The donor grafts are then ‘sculpted’ by deliberately selecting different immune cells to maximize their unique yin and yang effects. The process involves separating the cells taken from a donor.
Lab experts process the donor graft to select for calming anti-inflammatory immune cells called T regulatory cells, which help dampen potentially damaging inflammatory responses. These cells are infused first. An infusion of a balanced number of unselected donor immune cells follows — predominantly including pro-inflammatory cancer fighting immune cells. A third infusion, collected separately from the donor, contains donor hematopoietic stem cells that will repopulate the bone marrow and become the new source of the patient’s blood.
“We need just the right ratios of all of these elements,” says Koreth.
Before infusion, the patient is conditioned with chemotherapy and radiation to knock down the patient’s cancer as much as possible. But, says Koreth, “these patients are refractory, so they still harbor many cancer cells.”
When the donor cells are ready — after being processed at the Connell and O-Reilly Families Cell Manipulation Core Facility at Dana-Farber — they are infused into the patient in three deliberate steps: First the calming T regulatory cells, then the anti-cancer immune cells, then the replenishing stem cells.
The treatment involves no immune suppression medication at all.
“We are counting on these anti-inflammatory regulatory T cells to control inflammatory responses while at the same time allowing appropriate immune responses to cancer or to infections,” says Koreth.
Tentative observations and clear next steps
Koreth and his team have over a decade of experience working with regulatory T cells to help patients who experience graft-vs-host disease. In addition, his team is collaborating with a team at the University of Perugia, in Italy, where the procedure was first devised and tested, albeit in patients who were in remission at the time of transplant.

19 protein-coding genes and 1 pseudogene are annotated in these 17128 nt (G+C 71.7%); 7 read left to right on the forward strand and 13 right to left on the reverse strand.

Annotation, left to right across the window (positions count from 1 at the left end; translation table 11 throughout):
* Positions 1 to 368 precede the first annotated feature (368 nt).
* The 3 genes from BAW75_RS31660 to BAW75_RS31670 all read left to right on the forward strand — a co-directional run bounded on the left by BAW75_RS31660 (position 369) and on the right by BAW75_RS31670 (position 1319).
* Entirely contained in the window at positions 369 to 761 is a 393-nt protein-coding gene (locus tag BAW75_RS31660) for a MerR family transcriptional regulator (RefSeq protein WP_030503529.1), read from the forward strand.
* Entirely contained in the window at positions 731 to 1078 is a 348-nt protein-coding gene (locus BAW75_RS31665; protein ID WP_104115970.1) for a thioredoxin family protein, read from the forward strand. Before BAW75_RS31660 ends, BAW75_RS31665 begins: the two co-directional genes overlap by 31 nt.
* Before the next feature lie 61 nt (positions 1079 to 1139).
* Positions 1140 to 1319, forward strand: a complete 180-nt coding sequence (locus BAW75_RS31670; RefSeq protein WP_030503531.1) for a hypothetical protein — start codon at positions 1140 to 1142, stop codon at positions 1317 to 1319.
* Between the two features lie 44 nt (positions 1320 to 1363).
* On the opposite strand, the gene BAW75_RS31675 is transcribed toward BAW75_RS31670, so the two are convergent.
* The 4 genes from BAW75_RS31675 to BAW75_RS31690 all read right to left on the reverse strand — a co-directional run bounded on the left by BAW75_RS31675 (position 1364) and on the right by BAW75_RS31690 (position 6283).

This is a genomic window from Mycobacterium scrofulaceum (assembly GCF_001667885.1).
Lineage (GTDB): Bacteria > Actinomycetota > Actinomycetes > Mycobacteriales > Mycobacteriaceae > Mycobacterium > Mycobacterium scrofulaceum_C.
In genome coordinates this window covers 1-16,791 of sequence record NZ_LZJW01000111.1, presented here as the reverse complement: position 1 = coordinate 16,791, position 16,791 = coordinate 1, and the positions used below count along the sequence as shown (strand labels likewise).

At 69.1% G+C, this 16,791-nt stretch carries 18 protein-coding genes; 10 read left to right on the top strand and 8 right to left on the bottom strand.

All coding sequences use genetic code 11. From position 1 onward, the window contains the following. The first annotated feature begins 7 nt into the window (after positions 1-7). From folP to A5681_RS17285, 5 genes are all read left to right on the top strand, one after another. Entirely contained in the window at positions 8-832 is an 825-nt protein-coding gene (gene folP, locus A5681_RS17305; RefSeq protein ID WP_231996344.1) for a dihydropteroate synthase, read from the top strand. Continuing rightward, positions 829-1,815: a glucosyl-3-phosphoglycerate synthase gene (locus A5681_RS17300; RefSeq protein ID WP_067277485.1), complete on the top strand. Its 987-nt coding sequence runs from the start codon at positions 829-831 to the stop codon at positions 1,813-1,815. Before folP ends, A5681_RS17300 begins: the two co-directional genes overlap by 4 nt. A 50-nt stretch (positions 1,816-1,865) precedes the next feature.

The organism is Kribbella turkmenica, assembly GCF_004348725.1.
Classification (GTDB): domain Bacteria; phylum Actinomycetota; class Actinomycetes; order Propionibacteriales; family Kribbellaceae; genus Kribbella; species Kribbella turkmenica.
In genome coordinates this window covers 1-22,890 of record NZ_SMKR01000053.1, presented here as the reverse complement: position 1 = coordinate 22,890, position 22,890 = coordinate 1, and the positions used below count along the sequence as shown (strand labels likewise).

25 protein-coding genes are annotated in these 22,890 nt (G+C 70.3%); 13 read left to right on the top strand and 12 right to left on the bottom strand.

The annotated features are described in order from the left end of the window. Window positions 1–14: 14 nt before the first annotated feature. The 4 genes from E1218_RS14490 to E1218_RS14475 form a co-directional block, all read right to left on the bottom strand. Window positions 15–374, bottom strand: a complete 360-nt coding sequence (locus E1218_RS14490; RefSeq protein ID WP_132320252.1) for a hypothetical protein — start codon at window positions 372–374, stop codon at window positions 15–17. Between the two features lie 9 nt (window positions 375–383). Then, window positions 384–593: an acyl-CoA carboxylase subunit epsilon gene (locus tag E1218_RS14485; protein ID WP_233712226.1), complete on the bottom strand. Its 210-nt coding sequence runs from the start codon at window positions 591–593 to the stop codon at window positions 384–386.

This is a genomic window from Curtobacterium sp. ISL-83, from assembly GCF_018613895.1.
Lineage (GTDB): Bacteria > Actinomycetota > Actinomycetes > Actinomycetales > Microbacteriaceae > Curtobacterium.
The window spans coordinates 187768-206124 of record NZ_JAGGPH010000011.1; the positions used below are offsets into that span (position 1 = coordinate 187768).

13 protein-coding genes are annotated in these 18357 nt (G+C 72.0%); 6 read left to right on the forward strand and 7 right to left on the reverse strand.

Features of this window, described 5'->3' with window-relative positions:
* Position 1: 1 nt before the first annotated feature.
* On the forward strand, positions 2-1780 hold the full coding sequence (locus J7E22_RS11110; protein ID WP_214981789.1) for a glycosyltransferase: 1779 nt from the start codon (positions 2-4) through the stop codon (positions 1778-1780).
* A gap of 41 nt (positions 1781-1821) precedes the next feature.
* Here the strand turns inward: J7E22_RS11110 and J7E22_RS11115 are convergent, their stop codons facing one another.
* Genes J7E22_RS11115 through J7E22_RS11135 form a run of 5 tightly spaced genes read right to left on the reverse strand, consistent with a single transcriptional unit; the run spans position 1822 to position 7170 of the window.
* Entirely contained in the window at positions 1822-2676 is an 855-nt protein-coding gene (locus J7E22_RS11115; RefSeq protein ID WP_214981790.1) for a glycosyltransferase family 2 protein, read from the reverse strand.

The trial at Dana-Farber aims to focus on that highest-need group by recruiting ten patients with active relapse of their disease despite chemotherapy. They’ve transplanted six patients so far, with encouraging though not yet published results.
Recruiting patients has been a challenge. It takes two months or more to set things up for graft sculpting, and for patients with high risk and active disease, that is a long time to wait.
Two of the patients cleared of disease with this procedure so far had a mutation in the gene TP53, which is typically an indicator in patients with AML or MDS that they are highly likely to relapse even if they have responded to initial chemotherapy and received a standard transplant. So Koreth and team are working to get FDA clearance to expand the trial to include more patients with TP53 mutations — whether they are in remission or not — because this is another high need group that could potentially benefit from graft sculpting.
It’s been over two years since the first graft sculpted transplant, says Koreth, “so we’re starting to see somewhat mature data for some of these patients. It’s very gratifying to see patients who came to see us so sick, with so many blasts in their bone marrow, to actually see them clear the disease.”
The goal now is to complete the study and determine if what the team is seeing so far is real and repeatable.